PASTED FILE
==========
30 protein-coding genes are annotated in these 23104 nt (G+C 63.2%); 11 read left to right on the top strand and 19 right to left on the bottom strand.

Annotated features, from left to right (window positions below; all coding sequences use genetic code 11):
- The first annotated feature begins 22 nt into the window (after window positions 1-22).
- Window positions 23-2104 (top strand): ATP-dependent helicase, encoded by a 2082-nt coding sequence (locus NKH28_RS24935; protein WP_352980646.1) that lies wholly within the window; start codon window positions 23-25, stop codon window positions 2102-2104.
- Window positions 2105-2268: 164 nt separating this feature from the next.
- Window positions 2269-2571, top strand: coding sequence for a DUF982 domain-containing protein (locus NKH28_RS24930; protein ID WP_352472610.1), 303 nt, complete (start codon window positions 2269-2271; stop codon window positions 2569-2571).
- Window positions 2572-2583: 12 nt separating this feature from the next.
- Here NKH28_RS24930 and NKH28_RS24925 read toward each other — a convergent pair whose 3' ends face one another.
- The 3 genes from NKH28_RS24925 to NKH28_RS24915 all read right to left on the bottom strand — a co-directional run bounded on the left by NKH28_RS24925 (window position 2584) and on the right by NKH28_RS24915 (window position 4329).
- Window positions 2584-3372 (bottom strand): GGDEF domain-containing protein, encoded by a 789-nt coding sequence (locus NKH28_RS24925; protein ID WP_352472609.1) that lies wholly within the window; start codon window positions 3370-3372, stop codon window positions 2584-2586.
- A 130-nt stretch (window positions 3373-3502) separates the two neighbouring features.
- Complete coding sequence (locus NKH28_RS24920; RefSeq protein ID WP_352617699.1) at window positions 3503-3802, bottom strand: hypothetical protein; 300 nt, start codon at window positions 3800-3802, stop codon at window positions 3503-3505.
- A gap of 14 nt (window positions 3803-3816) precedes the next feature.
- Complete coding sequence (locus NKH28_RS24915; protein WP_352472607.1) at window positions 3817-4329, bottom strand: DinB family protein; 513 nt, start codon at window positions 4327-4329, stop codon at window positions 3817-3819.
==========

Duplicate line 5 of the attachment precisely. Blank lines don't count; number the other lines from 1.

- Window positions 2105-2268: 164 nt separating this feature from the next.